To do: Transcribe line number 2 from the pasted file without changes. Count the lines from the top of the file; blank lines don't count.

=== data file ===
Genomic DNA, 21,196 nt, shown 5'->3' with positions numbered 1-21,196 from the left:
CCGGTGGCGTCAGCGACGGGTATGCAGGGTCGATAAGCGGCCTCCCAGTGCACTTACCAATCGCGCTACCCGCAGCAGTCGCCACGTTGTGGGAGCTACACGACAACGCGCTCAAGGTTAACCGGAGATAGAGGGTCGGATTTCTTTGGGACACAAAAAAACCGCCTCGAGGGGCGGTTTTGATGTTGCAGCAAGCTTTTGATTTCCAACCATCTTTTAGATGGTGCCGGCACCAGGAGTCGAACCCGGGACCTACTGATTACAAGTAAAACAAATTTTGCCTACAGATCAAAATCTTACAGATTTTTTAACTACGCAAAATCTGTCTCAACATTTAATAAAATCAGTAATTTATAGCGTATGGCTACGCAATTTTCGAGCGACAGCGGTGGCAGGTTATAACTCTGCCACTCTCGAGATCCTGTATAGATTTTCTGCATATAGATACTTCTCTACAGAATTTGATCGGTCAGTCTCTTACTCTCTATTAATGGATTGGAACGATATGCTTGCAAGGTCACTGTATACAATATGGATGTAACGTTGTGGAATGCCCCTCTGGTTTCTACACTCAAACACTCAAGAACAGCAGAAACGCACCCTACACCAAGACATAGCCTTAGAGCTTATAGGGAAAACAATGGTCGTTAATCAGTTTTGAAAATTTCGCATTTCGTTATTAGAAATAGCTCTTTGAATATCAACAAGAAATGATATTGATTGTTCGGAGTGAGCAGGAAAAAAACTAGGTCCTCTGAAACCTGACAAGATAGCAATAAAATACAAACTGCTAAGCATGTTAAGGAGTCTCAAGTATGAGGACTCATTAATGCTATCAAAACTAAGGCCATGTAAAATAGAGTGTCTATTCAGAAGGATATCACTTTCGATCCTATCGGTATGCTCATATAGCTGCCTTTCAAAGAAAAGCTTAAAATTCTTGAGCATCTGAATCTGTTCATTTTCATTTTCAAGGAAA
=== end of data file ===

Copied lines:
CCGGTGGCGTCAGCGACGGGTATGCAGGGTCGATAAGCGGCCTCCCAGTGCACTTACCAATCGCGCTACCCGCAGCAGTCGCCACGTTGTGGGAGCTACACGACAACGCGCTCAAGGTTAACCGGAGATAGAGGGTCGGATTTCTTTGGGACACAAAAAAACCGCCTCGAGGGGCGGTTTTGATGTTGCAGCAAGCTTTTGATTTCCAACCATCTTTTAGATGGTGCCGGCACCAGGAGTCGAACCCGGGACCTACTGATTACAAGTAAAACAAATTTTGCCTACAGATCAAAATCTTACAGATTTTTTAACTACGCAAAATCTGTCTCAACATTTAATAAAATCAGTAATTTATAGCGTATGGCTACGCAATTTTCGAGCGACAGCGGTGGCAGGTTATAACTCTGCCACTCTCGAGATCCTGTATAGATTTTCTGCATATAGATACTTCTCTACAGAATTTGATCGGTCAGTCTCTTACTCTCTATTAATGGATTGGAACGATATGCTTGCAAGGTCACTGTATACAATATGGATGTAACGTTGTGGAATGCCCCTCTGGTTTCTACACTCAAACACTCAAGAACAGCAGAAACGCACCCTACACCAAGACATAGCCTTAGAGCTTATAGGGAAAACAATGGTCGTTAATCAGTTTTGAAAATTTCGCATTTCGTTATTAGAAATAGCTCTTTGAATATCAACAAGAAATGATATTGATTGTTCGGAGTGAGCAGGAAAAAAACTAGGTCCTCTGAAACCTGACAAGATAGCAATAAAATACAAACTGCTAAGCATGTTAAGGAGTCTCAAGTATGAGGACTCATTAATGCTATCAAAACTAAGGCCATGTAAAATAGAGTGTCTATTCAGAAGGATATCACTTTCGATCCTATCGGTATGCTCATATAGCTGCCTTTCAAAGAAAAGCTTAAAATTCTTGAGCATCTGAATCTGTTCATTTTCATTTTCAAGGAAA